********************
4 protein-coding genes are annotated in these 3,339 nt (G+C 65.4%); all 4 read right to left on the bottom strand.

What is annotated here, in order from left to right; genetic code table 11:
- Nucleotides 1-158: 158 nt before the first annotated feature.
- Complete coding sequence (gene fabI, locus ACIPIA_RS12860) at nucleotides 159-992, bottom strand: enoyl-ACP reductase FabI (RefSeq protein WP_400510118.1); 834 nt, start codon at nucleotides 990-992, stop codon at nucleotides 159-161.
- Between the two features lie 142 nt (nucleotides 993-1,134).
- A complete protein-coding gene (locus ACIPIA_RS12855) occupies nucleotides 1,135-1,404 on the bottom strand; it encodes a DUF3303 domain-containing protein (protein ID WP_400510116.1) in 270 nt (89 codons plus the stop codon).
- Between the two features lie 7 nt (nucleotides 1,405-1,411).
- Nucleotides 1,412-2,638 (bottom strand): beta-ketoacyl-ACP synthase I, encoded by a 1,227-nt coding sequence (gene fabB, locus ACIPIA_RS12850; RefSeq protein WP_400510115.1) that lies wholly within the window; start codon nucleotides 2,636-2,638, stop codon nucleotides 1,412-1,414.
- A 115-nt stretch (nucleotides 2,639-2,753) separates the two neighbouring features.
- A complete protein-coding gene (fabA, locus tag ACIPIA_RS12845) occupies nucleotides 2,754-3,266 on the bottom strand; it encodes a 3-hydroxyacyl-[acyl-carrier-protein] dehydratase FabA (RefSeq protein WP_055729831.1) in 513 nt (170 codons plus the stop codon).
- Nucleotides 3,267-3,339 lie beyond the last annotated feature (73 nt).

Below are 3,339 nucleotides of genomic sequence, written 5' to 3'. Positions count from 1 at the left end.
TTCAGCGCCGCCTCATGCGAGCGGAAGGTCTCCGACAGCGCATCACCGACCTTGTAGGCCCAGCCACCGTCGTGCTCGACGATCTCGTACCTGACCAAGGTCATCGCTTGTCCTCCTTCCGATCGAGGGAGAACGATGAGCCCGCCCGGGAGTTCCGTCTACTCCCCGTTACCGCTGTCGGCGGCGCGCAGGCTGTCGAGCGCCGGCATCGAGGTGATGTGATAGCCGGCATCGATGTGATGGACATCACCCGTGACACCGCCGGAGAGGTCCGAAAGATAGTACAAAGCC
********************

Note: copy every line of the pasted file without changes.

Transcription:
4 protein-coding genes are annotated in these 3,339 nt (G+C 65.4%); all 4 read right to left on the bottom strand.

What is annotated here, in order from left to right; genetic code table 11:
- Nucleotides 1-158: 158 nt before the first annotated feature.
- Complete coding sequence (gene fabI, locus ACIPIA_RS12860) at nucleotides 159-992, bottom strand: enoyl-ACP reductase FabI (RefSeq protein WP_400510118.1); 834 nt, start codon at nucleotides 990-992, stop codon at nucleotides 159-161.
- Between the two features lie 142 nt (nucleotides 993-1,134).
- A complete protein-coding gene (locus ACIPIA_RS12855) occupies nucleotides 1,135-1,404 on the bottom strand; it encodes a DUF3303 domain-containing protein (protein ID WP_400510116.1) in 270 nt (89 codons plus the stop codon).
- Between the two features lie 7 nt (nucleotides 1,405-1,411).
- Nucleotides 1,412-2,638 (bottom strand): beta-ketoacyl-ACP synthase I, encoded by a 1,227-nt coding sequence (gene fabB, locus ACIPIA_RS12850; RefSeq protein WP_400510115.1) that lies wholly within the window; start codon nucleotides 2,636-2,638, stop codon nucleotides 1,412-1,414.
- A 115-nt stretch (nucleotides 2,639-2,753) separates the two neighbouring features.
- A complete protein-coding gene (fabA, locus tag ACIPIA_RS12845) occupies nucleotides 2,754-3,266 on the bottom strand; it encodes a 3-hydroxyacyl-[acyl-carrier-protein] dehydratase FabA (RefSeq protein WP_055729831.1) in 513 nt (170 codons plus the stop codon).
- Nucleotides 3,267-3,339 lie beyond the last annotated feature (73 nt).

Below are 3,339 nucleotides of genomic sequence, written 5' to 3'. Positions count from 1 at the left end.
TTCAGCGCCGCCTCATGCGAGCGGAAGGTCTCCGACAGCGCATCACCGACCTTGTAGGCCCAGCCACCGTCGTGCTCGACGATCTCGTACCTGACCAAGGTCATCGCTTGTCCTCCTTCCGATCGAGGGAGAACGATGAGCCCGCCCGGGAGTTCCGTCTACTCCCCGTTACCGCTGTCGGCGGCGCGCAGGCTGTCGAGCGCCGGCATCGAGGTGATGTGATAGCCGGCATCGATGTGATGGACATCACCCGTGACACCGCCGGAGAGGTCCGAAAGATAGTACAAAGCC